Atypical Antipsychotics in the Treatment of Schizophrenia During Pregnancy and the Postpartum

Department of Psychiatry and Biobehavioural Sciences, University of California, Los Angeles, Los Ángeles, California, United States
American Journal of Psychiatry (Impact Factor: 12.3). 01/2007; 163(12):2064-70. DOI: 10.1176/appi.ajp.163.12.2064
Source: PubMed

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    • "The American Congress of Obstetricians and Gynecologists recommends continuing pharmacotherapy during pregnancy because severe psychiatric episodes are generally thought to be caused by discontinuation of medication.10–12 Some experts consider the risk associated with first-generation antipsychotic agents, which have been available for decades, to be less than the risk associated with selected mood stabilizers.13,14 However, in the case of atypical antipsychotics, it is difficult to draw any definitive conclusions due to a paucity of reproductive safety data,15 so routine use is not recommended during pregnancy. "
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    ABSTRACT: Women with bipolar disorder have a high risk for symptom exacerbation during pregnancy and the risk is elevated further when mood stabilizers are discontinued. This report describes a 31-year-old bipolar woman who discontinued medication before pregnancy but had to resume her pharmacotherapy due to manic episodes that recurred during the second trimester. Olanzapine, an atypical antipsychotic, was administered from week 25 of gestation and then replaced with quetiapine in week 35 of gestation. Even though a consensus on clinical interventions for pregnant patients with symptom relapse has not been reached, clinicians should still discuss pregnancy and therapeutic management with every female bipolar patient of childbearing age. This discussion is important because treatment can be managed most effectively in these individuals if pregnancy is planned. Ultimately, clinical decisions should be made on a case-by-case basis, weighing the risks to the mother and fetus between the disorder itself and the teratogenicity of pharmacotherapy.
    Full-text · Article · Feb 2014 · Neuropsychiatric Disease and Treatment
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    • "The woman and her partner decided that her mental health was, on balance, as important as the well-being of the foetus and, despite the lack of research available; the decision was made to resume treatment with quetiapine with good result. Overall in reports regarding the safety of quetiapine in pregnancy most studies report no adverse effects (Yaegar et al. 2006) or congenital abnormalities (Tenyi et al. 2002, Taylor et al. 2003, McKenna et al. 2005, Gentile 2006b). "
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    ABSTRACT: Women who are pregnant and who have a history of psychosis are commonly managed with antipsychotic medications. The evidence regarding the use of antipsychotics in pregnancy has been insufficient to provide adequate support for this practice and is a concern for clinicians and women alike. This review presents literature surrounding the use of antipsychotic medications in pregnancy, providing an overview of the historical and contemporary perspectives which influence clinicians prescribing practices. Data were sourced from Medline, CINAHL, PsycINFo, using the terms antipsychotics with pregnancy and psychosis or schizophrenia. This was expanded to include the most common atypical antipsychotics: olanzapine, risperidone, clozapine, quetiapine, ziprasidone and aripiprazole. Literature was found reporting the use of antipsychotic medications in pregnancy since the introduction of antipsychotics in the 1950s, comprising mainly of authors' reviews of the literature, case studies, retrospective reports, drug company registries and more recently a prospective comparative study. This review identifies that the literature provides no clear answer for clinicians as to the risk associated with the use of antipsychotics in pregnancy. To this effect, recently in Australia, the National Register of Antipsychotic Medications in Pregnancy was established to prospectively collect information regarding outcomes for mother and baby, when antipsychotic medications have been used during pregnancy.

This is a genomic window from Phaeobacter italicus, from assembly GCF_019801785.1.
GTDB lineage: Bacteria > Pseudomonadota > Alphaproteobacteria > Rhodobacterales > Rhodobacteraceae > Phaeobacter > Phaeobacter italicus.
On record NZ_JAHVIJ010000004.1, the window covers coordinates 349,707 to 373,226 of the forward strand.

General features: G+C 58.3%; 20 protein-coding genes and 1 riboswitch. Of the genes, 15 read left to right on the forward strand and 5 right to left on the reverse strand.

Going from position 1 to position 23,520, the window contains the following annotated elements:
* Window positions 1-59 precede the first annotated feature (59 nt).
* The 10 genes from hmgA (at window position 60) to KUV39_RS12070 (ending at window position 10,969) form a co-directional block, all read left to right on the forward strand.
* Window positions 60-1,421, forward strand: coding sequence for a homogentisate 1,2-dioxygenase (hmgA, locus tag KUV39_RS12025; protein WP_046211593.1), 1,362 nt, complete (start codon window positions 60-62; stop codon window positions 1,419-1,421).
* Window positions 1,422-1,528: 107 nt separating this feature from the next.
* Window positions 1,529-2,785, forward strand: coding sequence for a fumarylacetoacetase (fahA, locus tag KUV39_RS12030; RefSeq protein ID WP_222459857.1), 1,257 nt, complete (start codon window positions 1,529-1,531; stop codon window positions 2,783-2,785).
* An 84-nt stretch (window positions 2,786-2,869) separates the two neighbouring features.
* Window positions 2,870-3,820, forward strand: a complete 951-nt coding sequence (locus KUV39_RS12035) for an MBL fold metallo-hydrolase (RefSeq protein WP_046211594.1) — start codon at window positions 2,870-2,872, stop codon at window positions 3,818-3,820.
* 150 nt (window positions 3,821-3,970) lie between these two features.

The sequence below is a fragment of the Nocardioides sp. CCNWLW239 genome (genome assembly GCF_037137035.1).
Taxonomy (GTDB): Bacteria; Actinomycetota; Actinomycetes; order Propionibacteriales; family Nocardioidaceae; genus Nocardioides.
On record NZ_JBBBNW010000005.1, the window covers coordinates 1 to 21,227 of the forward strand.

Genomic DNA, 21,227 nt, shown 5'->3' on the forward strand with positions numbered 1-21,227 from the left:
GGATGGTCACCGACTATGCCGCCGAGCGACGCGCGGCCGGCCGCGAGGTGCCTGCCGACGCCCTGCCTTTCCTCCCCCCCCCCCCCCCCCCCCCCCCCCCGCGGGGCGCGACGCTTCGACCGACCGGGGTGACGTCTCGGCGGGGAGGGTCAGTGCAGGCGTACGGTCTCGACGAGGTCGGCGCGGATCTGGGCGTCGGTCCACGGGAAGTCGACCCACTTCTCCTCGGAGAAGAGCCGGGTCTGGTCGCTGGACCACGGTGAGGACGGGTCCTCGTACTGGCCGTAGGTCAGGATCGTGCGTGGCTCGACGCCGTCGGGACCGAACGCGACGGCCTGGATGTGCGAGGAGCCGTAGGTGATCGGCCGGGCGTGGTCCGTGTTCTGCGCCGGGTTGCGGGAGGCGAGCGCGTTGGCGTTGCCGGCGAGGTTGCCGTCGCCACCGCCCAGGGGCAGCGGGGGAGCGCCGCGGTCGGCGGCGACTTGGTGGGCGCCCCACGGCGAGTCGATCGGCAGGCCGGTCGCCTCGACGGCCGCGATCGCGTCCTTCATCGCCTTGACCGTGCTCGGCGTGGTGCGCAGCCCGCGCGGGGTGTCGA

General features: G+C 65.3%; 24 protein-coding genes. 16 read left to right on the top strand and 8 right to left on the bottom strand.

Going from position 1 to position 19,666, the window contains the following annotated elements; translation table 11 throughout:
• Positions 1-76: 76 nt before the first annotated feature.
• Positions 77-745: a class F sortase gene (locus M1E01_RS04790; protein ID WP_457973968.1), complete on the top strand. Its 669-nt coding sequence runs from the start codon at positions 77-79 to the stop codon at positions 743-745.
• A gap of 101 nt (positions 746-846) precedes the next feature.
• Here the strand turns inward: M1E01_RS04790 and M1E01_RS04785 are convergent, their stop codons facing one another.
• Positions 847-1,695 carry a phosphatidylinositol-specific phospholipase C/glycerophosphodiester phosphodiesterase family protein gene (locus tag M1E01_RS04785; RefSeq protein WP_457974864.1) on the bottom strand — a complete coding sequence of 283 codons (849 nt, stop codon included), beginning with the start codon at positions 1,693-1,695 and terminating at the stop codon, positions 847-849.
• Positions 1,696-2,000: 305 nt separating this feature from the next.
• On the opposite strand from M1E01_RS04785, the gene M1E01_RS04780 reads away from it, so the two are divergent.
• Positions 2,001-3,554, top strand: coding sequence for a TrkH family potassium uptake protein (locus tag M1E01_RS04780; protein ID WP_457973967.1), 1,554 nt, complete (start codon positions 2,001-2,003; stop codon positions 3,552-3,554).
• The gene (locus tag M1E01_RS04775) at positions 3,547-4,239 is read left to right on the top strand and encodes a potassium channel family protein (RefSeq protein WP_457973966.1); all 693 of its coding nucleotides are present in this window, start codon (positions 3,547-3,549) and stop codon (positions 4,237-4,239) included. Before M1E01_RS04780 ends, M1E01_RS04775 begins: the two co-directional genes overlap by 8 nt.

Full-text · Article · Mar 2010 · Journal of Psychiatric and Mental Health Nursing
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    • "Safety of flupenthixol in pregnancy has not been established though no major malformations have been reported. However, it has been recommended that depot neuroleptics should be avoided in pregnancy unless absolutely essential.[26] If your patient is compliant with medication, you should consider an antipsychotic whose safety profile is well established such as haloperidol. "
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    ABSTRACT: Women in childbearing age frequently suffer from mental illness. Maternal psychiatric disorders may have a devastating impact on the fetus and the newborn. Thus treating or preventing relapse of these disorders during pregnancy and puerperium is a clinical and ethical duty with the necessity to avoid or minimize fetal or neonatal drug exposure. Though there are many guidelines and comprehensive reviews regarding drug safety in pregnancy and lactation, the application of these recommendations into clinical practice appears to be complex. Hence, we present some clinical questions with answers considering the available literature on safety of psychotropics in pregnancy and lactation.
    Full-text · Article · Feb 2009 · Indian Journal of Psychiatry
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